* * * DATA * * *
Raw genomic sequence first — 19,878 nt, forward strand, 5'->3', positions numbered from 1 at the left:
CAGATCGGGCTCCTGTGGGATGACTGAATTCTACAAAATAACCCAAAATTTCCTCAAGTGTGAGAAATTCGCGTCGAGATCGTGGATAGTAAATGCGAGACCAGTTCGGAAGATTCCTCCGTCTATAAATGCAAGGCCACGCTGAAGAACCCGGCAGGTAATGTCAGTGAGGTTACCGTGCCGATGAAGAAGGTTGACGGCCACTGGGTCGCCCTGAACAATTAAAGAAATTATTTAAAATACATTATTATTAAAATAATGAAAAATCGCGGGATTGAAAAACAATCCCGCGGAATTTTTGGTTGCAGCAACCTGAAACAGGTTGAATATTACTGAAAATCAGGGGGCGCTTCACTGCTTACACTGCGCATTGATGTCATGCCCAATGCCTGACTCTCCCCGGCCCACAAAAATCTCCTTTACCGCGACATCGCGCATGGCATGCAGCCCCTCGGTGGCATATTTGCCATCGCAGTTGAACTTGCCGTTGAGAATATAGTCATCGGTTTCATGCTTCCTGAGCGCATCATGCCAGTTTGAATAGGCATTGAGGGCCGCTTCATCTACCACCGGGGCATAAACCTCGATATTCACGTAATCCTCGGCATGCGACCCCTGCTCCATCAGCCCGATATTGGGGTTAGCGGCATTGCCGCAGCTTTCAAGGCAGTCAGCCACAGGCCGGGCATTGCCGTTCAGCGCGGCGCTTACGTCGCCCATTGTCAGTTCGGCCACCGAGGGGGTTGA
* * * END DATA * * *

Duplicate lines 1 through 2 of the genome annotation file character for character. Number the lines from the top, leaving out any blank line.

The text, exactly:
Raw genomic sequence first — 19,878 nt, forward strand, 5'->3', positions numbered from 1 at the left:
CAGATCGGGCTCCTGTGGGATGACTGAATTCTACAAAATAACCCAAAATTTCCTCAAGTGTGAGAAATTCGCGTCGAGATCGTGGATAGTAAATGCGAGACCAGTTCGGAAGATTCCTCCGTCTATAAATGCAAGGCCACGCTGAAGAACCCGGCAGGTAATGTCAGTGAGGTTACCGTGCCGATGAAGAAGGTTGACGGCCACTGGGTCGCCCTGAACAATTAAAGAAATTATTTAAAATACATTATTATTAAAATAATGAAAAATCGCGGGATTGAAAAACAATCCCGCGGAATTTTTGGTTGCAGCAACCTGAAACAGGTTGAATATTACTGAAAATCAGGGGGCGCTTCACTGCTTACACTGCGCATTGATGTCATGCCCAATGCCTGACTCTCCCCGGCCCACAAAAATCTCCTTTACCGCGACATCGCGCATGGCATGCAGCCCCTCGGTGGCATATTTGCCATCGCAGTTGAACTTGCCGTTGAGAATATAGTCATCGGTTTCATGCTTCCTGAGCGCATCATGCCAGTTTGAATAGGCATTGAGGGCCGCTTCATCTACCACCGGGGCATAAACCTCGATATTCACGTAATCCTCGGCATGCGACCCCTGCTCCATCAGCCCGATATTGGGGTTAGCGGCATTGCCGCAGCTTTCAAGGCAGTCAGCCACAGGCCGGGCATTGCCGTTCAGCGCGGCGCTTACGTCGCCCATTGTCAGTTCGGCCACCGAGGGGGTTGA